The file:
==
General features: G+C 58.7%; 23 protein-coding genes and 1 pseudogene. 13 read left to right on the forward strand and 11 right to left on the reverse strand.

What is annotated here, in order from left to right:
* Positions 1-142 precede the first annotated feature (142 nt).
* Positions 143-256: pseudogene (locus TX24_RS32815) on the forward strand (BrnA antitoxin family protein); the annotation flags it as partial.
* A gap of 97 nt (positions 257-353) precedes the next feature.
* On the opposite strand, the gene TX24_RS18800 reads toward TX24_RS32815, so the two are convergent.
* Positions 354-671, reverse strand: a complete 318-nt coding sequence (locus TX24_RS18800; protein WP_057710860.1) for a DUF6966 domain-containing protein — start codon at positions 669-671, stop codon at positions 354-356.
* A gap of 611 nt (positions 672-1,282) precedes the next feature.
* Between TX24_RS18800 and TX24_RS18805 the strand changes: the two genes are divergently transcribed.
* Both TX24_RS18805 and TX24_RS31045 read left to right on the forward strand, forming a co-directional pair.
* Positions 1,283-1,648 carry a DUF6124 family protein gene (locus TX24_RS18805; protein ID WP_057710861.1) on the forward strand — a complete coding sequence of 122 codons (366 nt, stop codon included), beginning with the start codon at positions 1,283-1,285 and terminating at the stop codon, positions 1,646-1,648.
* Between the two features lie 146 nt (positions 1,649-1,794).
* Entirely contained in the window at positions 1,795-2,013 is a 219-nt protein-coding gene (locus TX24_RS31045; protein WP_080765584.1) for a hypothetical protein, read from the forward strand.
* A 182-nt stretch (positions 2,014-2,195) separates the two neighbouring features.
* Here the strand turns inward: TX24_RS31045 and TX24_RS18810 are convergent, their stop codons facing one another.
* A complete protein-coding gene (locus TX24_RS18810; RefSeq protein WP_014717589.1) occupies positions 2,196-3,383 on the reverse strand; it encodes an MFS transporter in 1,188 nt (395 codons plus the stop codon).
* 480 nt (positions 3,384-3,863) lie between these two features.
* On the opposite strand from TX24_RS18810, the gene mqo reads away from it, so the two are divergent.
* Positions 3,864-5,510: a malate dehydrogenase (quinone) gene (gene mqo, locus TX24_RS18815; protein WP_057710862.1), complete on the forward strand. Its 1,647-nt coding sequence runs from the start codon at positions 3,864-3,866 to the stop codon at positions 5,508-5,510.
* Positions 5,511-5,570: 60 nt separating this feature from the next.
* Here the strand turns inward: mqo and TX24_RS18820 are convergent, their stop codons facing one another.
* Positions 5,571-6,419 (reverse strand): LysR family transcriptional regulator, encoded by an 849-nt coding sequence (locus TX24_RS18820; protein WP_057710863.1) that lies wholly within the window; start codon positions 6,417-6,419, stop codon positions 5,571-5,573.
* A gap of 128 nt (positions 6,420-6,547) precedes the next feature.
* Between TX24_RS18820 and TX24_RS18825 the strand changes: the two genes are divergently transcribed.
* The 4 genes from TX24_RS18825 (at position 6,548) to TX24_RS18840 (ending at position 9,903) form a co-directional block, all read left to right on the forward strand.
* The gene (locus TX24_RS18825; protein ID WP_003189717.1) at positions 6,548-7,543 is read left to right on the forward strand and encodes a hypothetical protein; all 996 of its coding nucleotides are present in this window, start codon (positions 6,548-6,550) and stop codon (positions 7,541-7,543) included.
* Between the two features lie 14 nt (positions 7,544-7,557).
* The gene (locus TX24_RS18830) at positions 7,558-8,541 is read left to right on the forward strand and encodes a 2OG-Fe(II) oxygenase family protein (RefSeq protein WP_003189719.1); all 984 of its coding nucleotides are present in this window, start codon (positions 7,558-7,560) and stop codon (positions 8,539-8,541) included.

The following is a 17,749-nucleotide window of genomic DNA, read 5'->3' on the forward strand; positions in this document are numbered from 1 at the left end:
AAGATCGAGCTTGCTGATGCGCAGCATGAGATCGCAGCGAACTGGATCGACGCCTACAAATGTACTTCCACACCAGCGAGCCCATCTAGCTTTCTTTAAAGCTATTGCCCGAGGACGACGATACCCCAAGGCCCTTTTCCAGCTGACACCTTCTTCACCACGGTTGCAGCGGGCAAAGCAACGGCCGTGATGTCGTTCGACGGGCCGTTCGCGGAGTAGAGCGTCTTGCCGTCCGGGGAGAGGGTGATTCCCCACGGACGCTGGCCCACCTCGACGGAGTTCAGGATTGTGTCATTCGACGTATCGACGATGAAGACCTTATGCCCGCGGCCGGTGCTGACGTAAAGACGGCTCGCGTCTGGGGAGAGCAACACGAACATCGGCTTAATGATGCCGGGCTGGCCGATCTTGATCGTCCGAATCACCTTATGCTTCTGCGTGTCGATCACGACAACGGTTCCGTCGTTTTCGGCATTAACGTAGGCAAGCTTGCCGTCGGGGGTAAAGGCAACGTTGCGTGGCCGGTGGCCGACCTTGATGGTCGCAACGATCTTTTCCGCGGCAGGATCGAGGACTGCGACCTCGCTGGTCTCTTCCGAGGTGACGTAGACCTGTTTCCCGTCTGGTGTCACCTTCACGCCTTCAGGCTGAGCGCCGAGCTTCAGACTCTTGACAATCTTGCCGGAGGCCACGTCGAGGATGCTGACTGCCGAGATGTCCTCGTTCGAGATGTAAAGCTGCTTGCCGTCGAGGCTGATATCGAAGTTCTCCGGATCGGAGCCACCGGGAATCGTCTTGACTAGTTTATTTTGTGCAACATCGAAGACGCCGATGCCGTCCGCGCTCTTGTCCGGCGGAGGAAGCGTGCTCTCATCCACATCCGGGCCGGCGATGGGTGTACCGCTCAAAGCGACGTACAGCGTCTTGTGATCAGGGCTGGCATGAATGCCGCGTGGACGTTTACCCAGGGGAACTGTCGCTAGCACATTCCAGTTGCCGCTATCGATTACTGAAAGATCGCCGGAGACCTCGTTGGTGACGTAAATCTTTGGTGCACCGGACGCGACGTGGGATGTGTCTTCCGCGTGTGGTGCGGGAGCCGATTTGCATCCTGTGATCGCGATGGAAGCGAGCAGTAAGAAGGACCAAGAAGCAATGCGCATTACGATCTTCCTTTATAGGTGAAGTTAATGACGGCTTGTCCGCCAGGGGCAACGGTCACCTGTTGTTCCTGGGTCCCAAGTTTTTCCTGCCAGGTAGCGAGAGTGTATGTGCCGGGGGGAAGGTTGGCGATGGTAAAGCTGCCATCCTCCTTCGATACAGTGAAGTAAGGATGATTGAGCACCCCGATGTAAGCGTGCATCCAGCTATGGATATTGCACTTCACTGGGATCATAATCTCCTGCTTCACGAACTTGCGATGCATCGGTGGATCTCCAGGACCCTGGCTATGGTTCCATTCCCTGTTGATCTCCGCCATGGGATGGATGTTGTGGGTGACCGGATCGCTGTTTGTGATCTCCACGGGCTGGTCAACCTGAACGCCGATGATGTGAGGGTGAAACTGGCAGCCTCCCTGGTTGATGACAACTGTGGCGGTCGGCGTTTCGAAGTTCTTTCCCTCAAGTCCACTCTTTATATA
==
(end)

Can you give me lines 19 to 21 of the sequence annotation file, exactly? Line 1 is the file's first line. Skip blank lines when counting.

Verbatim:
* Positions 3,864-5,510: a malate dehydrogenase (quinone) gene (gene mqo, locus TX24_RS18815; protein WP_057710862.1), complete on the forward strand. Its 1,647-nt coding sequence runs from the start codon at positions 3,864-3,866 to the stop codon at positions 5,508-5,510.
* Positions 5,511-5,570: 60 nt separating this feature from the next.
* Here the strand turns inward: mqo and TX24_RS18820 are convergent, their stop codons facing one another.